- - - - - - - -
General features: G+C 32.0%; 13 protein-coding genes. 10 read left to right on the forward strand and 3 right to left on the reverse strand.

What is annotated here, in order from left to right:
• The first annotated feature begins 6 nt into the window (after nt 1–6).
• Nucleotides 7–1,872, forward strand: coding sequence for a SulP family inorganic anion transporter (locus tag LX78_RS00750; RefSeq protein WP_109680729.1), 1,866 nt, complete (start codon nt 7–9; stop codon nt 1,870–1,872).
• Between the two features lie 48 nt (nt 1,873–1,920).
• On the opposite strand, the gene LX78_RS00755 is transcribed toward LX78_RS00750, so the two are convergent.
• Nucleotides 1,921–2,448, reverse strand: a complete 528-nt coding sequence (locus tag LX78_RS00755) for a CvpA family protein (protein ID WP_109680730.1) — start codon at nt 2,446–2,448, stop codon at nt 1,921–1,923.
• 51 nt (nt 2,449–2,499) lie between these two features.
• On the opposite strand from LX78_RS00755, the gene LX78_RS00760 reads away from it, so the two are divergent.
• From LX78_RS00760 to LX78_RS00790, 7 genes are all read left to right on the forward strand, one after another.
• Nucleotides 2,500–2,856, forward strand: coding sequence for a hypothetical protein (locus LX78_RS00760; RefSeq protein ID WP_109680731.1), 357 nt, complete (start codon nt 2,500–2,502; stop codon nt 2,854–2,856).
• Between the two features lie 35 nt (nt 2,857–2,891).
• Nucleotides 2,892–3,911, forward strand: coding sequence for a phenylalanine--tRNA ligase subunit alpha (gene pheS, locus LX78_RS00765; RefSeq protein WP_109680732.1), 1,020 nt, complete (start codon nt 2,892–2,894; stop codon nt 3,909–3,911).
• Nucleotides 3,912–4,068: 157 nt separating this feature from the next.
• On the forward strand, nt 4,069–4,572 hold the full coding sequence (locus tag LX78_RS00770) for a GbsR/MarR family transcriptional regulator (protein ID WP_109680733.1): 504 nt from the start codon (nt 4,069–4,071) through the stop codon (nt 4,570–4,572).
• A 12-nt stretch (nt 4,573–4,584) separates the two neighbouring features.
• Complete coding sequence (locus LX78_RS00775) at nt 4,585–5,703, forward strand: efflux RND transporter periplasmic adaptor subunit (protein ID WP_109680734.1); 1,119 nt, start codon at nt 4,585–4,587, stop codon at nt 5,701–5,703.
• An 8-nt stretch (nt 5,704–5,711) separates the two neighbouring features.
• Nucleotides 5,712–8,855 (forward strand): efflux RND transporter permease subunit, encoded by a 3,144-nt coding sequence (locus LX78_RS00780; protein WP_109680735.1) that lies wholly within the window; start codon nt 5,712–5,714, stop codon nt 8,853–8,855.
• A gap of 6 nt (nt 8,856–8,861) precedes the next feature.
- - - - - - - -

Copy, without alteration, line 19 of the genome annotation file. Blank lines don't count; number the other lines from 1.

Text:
• Nucleotides 5,712–8,855 (forward strand): efflux RND transporter permease subunit, encoded by a 3,144-nt coding sequence (locus LX78_RS00780; protein WP_109680735.1) that lies wholly within the window; start codon nt 5,712–5,714, stop codon nt 8,853–8,855.